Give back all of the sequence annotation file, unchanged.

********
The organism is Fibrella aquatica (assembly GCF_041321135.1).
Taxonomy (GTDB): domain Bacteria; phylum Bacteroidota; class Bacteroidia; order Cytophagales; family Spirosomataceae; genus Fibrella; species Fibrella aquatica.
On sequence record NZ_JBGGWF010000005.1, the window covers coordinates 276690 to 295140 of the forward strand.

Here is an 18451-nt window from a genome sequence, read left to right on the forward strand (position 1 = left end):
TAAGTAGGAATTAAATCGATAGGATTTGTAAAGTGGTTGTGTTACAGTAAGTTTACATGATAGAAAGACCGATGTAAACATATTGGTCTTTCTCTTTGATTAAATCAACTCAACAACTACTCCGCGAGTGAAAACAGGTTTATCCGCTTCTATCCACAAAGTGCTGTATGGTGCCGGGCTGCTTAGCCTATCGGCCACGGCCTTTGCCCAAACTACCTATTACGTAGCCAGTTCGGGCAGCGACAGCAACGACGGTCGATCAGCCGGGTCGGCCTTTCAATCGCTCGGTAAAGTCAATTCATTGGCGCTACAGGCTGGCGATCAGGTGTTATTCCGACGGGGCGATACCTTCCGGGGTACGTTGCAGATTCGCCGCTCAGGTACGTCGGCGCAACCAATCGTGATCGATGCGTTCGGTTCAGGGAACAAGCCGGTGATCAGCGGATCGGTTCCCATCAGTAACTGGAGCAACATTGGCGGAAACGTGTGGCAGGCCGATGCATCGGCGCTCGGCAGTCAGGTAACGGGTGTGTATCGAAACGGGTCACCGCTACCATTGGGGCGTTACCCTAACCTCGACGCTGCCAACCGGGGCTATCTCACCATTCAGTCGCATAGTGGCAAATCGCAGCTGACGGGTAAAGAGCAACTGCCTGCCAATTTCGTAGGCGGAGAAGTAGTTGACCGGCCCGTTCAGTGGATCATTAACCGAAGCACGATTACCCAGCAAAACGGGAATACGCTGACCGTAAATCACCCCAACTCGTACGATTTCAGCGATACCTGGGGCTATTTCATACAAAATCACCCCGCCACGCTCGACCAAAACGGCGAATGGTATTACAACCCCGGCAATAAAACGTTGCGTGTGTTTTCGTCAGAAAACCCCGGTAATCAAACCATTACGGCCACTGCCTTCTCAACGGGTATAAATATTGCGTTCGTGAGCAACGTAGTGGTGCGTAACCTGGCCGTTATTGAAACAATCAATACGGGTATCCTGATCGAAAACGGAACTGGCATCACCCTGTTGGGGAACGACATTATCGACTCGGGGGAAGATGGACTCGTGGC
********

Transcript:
The organism is Fibrella aquatica (assembly GCF_041321135.1).
Taxonomy (GTDB): domain Bacteria; phylum Bacteroidota; class Bacteroidia; order Cytophagales; family Spirosomataceae; genus Fibrella; species Fibrella aquatica.
On sequence record NZ_JBGGWF010000005.1, the window covers coordinates 276690 to 295140 of the forward strand.

Here is an 18451-nt window from a genome sequence, read left to right on the forward strand (position 1 = left end):
TAAGTAGGAATTAAATCGATAGGATTTGTAAAGTGGTTGTGTTACAGTAAGTTTACATGATAGAAAGACCGATGTAAACATATTGGTCTTTCTCTTTGATTAAATCAACTCAACAACTACTCCGCGAGTGAAAACAGGTTTATCCGCTTCTATCCACAAAGTGCTGTATGGTGCCGGGCTGCTTAGCCTATCGGCCACGGCCTTTGCCCAAACTACCTATTACGTAGCCAGTTCGGGCAGCGACAGCAACGACGGTCGATCAGCCGGGTCGGCCTTTCAATCGCTCGGTAAAGTCAATTCATTGGCGCTACAGGCTGGCGATCAGGTGTTATTCCGACGGGGCGATACCTTCCGGGGTACGTTGCAGATTCGCCGCTCAGGTACGTCGGCGCAACCAATCGTGATCGATGCGTTCGGTTCAGGGAACAAGCCGGTGATCAGCGGATCGGTTCCCATCAGTAACTGGAGCAACATTGGCGGAAACGTGTGGCAGGCCGATGCATCGGCGCTCGGCAGTCAGGTAACGGGTGTGTATCGAAACGGGTCACCGCTACCATTGGGGCGTTACCCTAACCTCGACGCTGCCAACCGGGGCTATCTCACCATTCAGTCGCATAGTGGCAAATCGCAGCTGACGGGTAAAGAGCAACTGCCTGCCAATTTCGTAGGCGGAGAAGTAGTTGACCGGCCCGTTCAGTGGATCATTAACCGAAGCACGATTACCCAGCAAAACGGGAATACGCTGACCGTAAATCACCCCAACTCGTACGATTTCAGCGATACCTGGGGCTATTTCATACAAAATCACCCCGCCACGCTCGACCAAAACGGCGAATGGTATTACAACCCCGGCAATAAAACGTTGCGTGTGTTTTCGTCAGAAAACCCCGGTAATCAAACCATTACGGCCACTGCCTTCTCAACGGGTATAAATATTGCGTTCGTGAGCAACGTAGTGGTGCGTAACCTGGCCGTTATTGAAACAATCAATACGGGTATCCTGATCGAAAACGGAACTGGCATCACCCTGTTGGGGAACGACATTATCGACTCGGGGGAAGATGGACTCGTGGC